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It is hard to miss this ultra-modern, stark white structure that houses Atlanta's finest collections of classic and contemporary art. A towering atrium soars to four interior levels, with the galleries moving from 18th and 19th Century collections near the ground floor to cutting edge art on the upper levels. The High has increased in size to 312,000 square feet with three buildings designed by renowned Italian architect Renzo Piano: the Susan and John Wieland Pavilion, the Anne Cox Chambers Wing for galleries, and an office building. The High is a frequent host to some of the world's most important touring collections and has hosted exhibitions featuring artists like Pablo Picasso and Norman Rockwell. With over 15000 works in the permanent collection, the High also displays old prints of Abe Lincoln and of General William Tecumseh Sherman and an array of sculptures and photographs.
The Atlanta Botanical Garden is one of the largest spectacles of plant life in the Southeast. Sprawling over 15 acres (six hectares), this natural oasis was established in 1976 and is located within stumbling distance of the famous Piedmont Park. It is home to the Fuqua Conservatory and Japanese gardens, both rich in globe-spanning flora. Follow a walking trail, great for couples, and admire exotic rose plantations and carnivorous specimens. In addition, guided tours and seasonal shows guarantee an entertaining botany lesson.
The most expansive and popular of Atlanta's city parks were originally laid out for the Cotton States and International Exposition of 1895, and it now attracts more than 2 million visitors annually. Dog owners, sun-seekers and sports enthusiasts flock to the Piedmont Park to enjoy the fair weather, largely unaware that this was the spot of the Battle of Peachtree Creek during the Civil War. Its picturesque locales also offer a romantic ambience. The 189-acre (76.48-hectare) facility is home to the Atlanta Botanical Gardens and scenic Lake Clara Meer, and plays host to many of Atlanta's favorite concerts and festivals.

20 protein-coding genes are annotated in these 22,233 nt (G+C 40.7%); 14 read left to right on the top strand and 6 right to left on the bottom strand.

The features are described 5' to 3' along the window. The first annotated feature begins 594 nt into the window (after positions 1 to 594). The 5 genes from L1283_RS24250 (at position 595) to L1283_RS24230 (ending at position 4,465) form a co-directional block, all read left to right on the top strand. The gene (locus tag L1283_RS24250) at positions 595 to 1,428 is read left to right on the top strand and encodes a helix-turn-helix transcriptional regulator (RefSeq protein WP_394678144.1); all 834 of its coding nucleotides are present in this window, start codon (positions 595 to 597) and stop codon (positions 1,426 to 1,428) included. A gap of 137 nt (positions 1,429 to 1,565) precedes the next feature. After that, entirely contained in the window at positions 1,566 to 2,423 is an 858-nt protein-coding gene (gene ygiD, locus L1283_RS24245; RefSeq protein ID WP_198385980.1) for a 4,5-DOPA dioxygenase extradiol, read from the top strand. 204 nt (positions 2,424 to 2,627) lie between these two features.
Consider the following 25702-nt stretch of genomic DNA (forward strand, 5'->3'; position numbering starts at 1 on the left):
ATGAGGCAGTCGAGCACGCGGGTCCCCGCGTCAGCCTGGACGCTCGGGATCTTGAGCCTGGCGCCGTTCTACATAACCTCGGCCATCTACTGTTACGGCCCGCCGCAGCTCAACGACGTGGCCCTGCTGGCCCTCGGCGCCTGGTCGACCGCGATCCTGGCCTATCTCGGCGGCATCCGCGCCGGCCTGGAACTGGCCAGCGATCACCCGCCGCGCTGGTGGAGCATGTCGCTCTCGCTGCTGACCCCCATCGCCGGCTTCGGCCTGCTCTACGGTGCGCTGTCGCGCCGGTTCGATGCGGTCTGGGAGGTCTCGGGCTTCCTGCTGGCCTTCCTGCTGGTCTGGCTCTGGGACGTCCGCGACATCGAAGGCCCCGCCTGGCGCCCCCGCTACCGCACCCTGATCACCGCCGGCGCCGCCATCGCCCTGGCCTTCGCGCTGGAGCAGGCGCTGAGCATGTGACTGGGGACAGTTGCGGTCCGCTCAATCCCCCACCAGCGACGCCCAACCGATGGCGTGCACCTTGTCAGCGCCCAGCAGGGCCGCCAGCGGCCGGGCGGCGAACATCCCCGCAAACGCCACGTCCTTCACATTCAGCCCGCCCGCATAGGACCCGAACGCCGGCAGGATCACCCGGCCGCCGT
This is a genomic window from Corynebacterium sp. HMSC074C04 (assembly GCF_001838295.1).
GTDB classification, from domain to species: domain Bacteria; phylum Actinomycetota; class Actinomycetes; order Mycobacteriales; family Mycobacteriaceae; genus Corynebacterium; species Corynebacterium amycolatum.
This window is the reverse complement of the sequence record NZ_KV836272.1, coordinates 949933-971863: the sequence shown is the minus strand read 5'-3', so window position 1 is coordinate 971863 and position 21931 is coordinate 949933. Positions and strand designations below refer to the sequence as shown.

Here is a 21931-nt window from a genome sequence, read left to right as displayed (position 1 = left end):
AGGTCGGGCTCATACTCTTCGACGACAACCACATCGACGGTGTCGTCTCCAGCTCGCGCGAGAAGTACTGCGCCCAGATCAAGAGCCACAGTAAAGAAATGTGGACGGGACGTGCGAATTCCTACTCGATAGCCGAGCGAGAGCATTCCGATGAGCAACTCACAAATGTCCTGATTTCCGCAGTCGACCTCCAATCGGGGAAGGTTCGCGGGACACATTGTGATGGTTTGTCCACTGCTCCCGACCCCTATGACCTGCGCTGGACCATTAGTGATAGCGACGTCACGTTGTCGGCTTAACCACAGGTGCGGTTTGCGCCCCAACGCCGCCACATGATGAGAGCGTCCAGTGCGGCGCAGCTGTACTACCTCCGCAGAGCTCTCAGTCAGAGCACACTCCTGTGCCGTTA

This National Historic Landmark was built in 1929 as a Shrine temple, but through most of its storied history, it has served as Atlanta's premier theatrical venue. The Fox Theater is a marvel of Middle Eastern Revival architecture that spans a full city block, it is one of the largest theatres built in America during the golden age of the movies. Today, the theatre maintains a steady schedule of Broadway shows, operas, symphonic performances and rock concerts. Tours are available, but the best way to experience the Fox Theatre is through the night in the town.
Housing the history of the world's most popular soda, the World of Coca-Cola is one of Atlanta's premier attractions. See pieces of historic Coke memorabilia, visit the 4D theatre for a unique cinematic experience, and lay eyes on the vault that holds the secret recipe. Visitors can also sample an array of different coke products, send letters to friends and family from the famous Coke polar bear, take home authentic Coke gifts from the museum shop, and visit the pop culture gallery to learn about the advertising history of this renowned brand.